The International Space Station crewmembers took a short ride this morning as they flew their Soyuz TMA-5 spacecraft from one docking port to another to pave the way for two spacewalks next year.
Having configured Station systems for autonomous operation, Expedition 10 Flight Engineer and Soyuz Commander Salizhan Sharipov and Expedition Commander Leroy Chiao sent the command to undock the craft from the Station's Pirs Docking Compartment at 3:29 a.m. Central time (929 GMT) as they flew 225 miles over the southern Atlantic Ocean. Physical separation of the two craft occurred three minutes later.
Sharipov, seated in the center seat of the Soyuz' descent module compartment, and Chiao seated to his left, backed the capsule away from the Station to a distance of about 30 meters (98 feet). They then commanded the Soyuz to fly laterally along the Station about 14 meters (45 feet) before rotating the Soyuz 135 degrees to align it with the earthward-facing docking port on the adjacent Zarya module. The vehicle was held in position for eight minutes of stationkeeping, ensuring correct alignment of the docking mechanisms before the crew began the final approach toward the Station.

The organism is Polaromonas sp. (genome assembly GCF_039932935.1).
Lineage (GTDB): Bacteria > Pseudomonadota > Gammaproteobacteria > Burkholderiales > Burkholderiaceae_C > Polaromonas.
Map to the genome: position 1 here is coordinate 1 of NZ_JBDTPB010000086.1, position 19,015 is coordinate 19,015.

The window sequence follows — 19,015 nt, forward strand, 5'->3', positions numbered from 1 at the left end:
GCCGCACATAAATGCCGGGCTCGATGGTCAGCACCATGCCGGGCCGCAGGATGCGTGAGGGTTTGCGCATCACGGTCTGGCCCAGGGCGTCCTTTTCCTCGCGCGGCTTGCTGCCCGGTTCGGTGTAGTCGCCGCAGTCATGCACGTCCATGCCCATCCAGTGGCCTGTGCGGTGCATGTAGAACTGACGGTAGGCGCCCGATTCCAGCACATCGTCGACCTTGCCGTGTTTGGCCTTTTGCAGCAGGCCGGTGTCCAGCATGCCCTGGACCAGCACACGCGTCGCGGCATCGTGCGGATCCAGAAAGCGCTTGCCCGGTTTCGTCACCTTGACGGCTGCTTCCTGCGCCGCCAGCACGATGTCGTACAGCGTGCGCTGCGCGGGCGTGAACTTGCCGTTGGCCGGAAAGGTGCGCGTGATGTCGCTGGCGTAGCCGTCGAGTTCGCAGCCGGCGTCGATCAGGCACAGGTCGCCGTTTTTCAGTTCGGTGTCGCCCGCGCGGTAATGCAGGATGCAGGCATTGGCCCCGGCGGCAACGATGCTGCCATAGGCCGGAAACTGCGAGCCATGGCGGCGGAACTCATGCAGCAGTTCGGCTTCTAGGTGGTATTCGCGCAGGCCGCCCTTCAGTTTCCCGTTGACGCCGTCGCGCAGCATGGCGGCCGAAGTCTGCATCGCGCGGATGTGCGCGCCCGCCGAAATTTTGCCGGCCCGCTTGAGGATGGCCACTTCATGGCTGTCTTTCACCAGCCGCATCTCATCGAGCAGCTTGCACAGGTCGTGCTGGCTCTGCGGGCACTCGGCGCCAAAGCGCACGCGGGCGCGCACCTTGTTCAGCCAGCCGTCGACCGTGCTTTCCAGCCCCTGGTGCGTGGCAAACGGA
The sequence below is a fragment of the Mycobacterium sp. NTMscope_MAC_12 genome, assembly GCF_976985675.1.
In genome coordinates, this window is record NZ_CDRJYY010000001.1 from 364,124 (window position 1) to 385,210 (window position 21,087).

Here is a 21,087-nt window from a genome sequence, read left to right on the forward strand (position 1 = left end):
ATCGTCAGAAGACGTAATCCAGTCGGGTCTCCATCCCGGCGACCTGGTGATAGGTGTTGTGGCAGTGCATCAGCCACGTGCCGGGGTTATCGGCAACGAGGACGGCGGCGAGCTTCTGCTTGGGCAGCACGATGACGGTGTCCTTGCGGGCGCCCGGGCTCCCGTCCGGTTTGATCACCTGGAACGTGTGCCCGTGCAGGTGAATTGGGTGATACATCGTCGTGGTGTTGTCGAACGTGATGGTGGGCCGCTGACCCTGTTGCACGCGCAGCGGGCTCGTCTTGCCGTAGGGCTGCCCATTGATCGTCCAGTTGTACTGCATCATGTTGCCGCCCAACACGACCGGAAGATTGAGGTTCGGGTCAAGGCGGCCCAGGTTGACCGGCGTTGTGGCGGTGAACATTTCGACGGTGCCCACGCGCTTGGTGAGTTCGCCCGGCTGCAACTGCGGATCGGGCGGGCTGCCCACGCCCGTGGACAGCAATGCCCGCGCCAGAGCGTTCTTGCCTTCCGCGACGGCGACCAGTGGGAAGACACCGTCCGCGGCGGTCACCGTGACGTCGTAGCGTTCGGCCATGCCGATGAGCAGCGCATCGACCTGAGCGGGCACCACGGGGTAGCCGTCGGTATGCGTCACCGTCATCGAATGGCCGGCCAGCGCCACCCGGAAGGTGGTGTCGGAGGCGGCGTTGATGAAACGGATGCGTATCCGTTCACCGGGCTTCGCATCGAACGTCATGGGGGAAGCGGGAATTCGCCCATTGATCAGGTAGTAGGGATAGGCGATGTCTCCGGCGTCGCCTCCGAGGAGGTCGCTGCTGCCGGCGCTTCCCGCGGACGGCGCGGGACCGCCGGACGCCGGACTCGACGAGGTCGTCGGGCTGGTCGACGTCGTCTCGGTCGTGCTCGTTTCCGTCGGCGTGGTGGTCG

Docking occurred at 3:53 a.m. Central time (0953 GMT) as the Soyuz and the Station passed over western Asia. Within minutes, hooks and latches engaged between the Soyuz and Zarya to link the return vehicle and the Station firmly together. After a series of leak checks, the crew planned to reenter the Station to begin reconfiguring Station operating systems for normal operations.
The repositioning of the Soyuz cleared Pirs, which also serves as an airlock, for a pair of spacewalks by Chiao and Sharipov early next year.
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